The council will consider reducing the area of the buffer zone around Burra Foods and also whether or not to ask the Minister for Planning to appoint an Independent Planning Panel to consider Planning Scheme Amendment C99.
THE South Gippsland Shire Council is offering to reduce the size of the proposed buffer zone around the Burra Foods factory still further.
In a proposal to be put to the Wednesday, September 24 council meeting, the reduced buffer will generally trace a circle, 300 metres from the factory’s treatment plant, but will follow the lot boundaries in Wills and Grey streets, and along the rail reserve.
The shire’s planning department is also proposing to reject the idea that Burra Foods become a referral authority for applications inside the buffer area, i.e. unable to second-guess private home building and other development plans.
And Burra Foods CEO, Grant Crothers, has come out last week in favour of the compromise position.
The bad news for Burra Foods, however, is that there is no guarantee that the new, reduced buffer zone area will be supported by the councillors when the time comes to vote.
Korumburra councillor Bob Newton said this week that he didn’t believe the proposal would have the numbers.
“I don’t think it will get through. Depending on which councillors are at the meeting, I just don’t think there’s enough support for it,” Cr Newton said.
The report notes that 91 submissions were received by council, the majority opposed to the buffer which would place restrictions on building and even renovations.
“Personally, I’m against it. I don’t think it’s needed,” he said.
“With the EPA regulations and the planning controls the shire already has, I don’t think it’s necessary.
“There have hardly been any complaints in the past few years.
“What I think they want to discourage is people putting up units and other sensitive developments in the area around the factory and that’s fair enough.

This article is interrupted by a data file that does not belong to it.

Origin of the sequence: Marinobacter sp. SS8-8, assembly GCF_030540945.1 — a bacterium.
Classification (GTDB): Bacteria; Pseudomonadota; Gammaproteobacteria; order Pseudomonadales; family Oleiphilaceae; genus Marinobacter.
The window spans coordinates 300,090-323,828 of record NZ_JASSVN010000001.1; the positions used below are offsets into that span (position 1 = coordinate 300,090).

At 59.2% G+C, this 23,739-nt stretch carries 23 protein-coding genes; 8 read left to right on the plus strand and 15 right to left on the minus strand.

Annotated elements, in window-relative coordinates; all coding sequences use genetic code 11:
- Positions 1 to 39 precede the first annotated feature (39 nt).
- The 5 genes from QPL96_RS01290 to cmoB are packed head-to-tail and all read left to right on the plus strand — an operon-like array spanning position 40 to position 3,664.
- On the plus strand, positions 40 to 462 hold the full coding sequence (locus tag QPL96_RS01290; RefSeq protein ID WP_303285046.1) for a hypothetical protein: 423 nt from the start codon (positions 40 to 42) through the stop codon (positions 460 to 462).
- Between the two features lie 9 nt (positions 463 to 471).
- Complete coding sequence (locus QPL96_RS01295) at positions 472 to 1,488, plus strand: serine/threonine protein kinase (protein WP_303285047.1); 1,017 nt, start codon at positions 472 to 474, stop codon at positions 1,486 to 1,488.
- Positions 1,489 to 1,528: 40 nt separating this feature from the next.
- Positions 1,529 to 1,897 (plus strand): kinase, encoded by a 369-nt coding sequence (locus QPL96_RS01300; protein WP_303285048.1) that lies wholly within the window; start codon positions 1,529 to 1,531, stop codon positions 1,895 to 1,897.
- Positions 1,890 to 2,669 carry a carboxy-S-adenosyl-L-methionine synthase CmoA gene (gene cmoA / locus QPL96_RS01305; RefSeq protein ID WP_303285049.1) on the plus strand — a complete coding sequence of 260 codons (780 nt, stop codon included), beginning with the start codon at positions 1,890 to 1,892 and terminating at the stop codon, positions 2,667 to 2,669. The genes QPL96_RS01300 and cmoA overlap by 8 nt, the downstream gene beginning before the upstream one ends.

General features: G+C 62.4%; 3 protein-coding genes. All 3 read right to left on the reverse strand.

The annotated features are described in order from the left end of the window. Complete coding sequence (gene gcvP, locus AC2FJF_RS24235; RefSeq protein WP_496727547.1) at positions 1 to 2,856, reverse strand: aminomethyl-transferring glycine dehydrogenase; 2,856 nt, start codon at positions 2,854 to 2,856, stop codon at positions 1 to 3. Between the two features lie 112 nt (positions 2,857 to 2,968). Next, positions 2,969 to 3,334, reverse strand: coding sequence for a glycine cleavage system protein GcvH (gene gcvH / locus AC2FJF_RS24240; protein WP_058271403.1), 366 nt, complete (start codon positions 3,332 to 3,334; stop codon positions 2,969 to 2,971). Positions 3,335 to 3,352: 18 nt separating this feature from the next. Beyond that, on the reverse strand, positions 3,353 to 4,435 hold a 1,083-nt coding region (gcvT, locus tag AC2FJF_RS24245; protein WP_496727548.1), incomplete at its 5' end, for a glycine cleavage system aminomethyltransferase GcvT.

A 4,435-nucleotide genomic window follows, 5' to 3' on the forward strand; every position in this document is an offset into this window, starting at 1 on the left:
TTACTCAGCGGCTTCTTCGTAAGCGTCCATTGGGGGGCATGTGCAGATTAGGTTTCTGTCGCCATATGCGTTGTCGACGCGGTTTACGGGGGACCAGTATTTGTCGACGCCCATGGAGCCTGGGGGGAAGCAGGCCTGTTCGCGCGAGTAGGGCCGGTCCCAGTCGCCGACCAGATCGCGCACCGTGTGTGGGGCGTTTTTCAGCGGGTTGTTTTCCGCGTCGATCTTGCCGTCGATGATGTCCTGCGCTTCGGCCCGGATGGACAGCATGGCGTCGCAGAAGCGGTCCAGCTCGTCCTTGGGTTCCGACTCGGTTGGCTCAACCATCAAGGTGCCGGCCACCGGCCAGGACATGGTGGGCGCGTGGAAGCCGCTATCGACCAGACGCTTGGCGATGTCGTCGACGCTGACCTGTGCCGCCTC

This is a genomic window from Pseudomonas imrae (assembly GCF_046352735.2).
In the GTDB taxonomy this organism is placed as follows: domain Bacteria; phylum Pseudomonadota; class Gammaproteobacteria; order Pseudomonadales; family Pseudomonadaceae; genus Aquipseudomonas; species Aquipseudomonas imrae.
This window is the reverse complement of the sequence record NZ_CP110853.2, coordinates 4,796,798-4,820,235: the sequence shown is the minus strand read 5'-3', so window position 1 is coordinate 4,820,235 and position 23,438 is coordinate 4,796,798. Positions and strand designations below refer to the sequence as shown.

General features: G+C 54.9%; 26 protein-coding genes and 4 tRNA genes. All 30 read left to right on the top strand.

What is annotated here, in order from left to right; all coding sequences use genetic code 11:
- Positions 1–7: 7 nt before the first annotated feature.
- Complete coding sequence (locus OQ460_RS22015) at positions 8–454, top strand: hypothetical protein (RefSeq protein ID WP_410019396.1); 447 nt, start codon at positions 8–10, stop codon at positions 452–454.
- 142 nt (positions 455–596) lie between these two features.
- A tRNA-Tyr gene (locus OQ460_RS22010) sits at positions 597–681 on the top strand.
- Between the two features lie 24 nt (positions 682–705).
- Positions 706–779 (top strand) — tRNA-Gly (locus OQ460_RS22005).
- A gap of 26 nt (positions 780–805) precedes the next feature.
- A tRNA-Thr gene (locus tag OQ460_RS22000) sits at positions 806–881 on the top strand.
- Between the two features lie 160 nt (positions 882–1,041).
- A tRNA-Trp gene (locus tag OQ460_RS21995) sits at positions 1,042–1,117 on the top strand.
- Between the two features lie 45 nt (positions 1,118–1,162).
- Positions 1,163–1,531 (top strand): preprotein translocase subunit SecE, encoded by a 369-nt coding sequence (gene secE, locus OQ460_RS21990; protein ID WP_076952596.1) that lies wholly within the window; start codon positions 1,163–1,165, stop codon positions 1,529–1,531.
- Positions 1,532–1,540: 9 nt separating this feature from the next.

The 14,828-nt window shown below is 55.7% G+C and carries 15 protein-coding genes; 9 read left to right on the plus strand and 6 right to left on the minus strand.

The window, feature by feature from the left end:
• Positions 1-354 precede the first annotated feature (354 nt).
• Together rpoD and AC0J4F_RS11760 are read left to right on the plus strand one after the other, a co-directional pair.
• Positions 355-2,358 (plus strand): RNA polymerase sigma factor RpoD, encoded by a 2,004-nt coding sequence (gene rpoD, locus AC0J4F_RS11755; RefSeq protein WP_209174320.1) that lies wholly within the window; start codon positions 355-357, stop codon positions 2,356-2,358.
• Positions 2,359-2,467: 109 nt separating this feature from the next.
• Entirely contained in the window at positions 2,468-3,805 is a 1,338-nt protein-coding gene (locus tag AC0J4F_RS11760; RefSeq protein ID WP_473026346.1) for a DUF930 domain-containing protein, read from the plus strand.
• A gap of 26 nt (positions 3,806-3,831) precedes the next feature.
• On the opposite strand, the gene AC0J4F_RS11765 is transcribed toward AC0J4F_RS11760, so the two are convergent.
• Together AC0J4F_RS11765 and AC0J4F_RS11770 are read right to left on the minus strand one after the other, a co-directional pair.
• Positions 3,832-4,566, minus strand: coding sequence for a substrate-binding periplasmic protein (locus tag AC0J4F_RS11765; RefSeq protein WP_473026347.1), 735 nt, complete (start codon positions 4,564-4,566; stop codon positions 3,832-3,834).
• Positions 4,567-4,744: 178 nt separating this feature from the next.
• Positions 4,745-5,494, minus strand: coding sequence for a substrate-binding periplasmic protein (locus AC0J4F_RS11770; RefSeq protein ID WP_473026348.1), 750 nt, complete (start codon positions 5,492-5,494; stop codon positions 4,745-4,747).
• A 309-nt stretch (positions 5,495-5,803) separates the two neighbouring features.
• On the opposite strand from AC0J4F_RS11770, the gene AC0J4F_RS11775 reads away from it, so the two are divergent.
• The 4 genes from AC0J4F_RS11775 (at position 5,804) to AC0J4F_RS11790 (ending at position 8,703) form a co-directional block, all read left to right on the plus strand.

“They’ve got plans to develop the factory which is good and they want some security for that but I don’t think it will get through.”
Cr Newton said if council rejected the Burra Foods buffer proposal it would then be up to the firm to consider challenging it at VCAT.
Burra Foods CEO, Grant Crothers, issued a statement last week, after the publication of the council’s September 24 agenda, commending the report and its recommendation.
To see the agenda, follow the links from the Sentinel-Times’ website at www.sgst.com.au
“It is a well-considered report that balances community concerns with the industrial zoning of our site.” said Mr Crothers.
“We support the key recommendations;
* To appoint an independent Planning Panel to consider the scheme,
* To reduce the recommended buffer zone,
* To consider removal of Burra Foods as a Referral Authority for Planning Permit applications, and
* Consider the recommendations of the Independent Planning Panel before making a final decision.
“The report to council well recognises the volatility that comes with milk processing and that it is impossible to guarantee factory operations will not affect adjoining areas at all times,” he added.
The statement also noted that “it’s important to remember that Burra Foods is not immune to EPA regulations and continues to work with them on environmental issues in an effort to have any operational impact contained to their own site.”
He said the report to council also “provides clarity around some community misconceptions, such as the requirement for new dwellings to have double glazing and a negative impact on land values and increased insurance premiums.”
The council meeting at which the Burra Foods buffer zone will be considered starts at 2pm on Wednesday, September 24.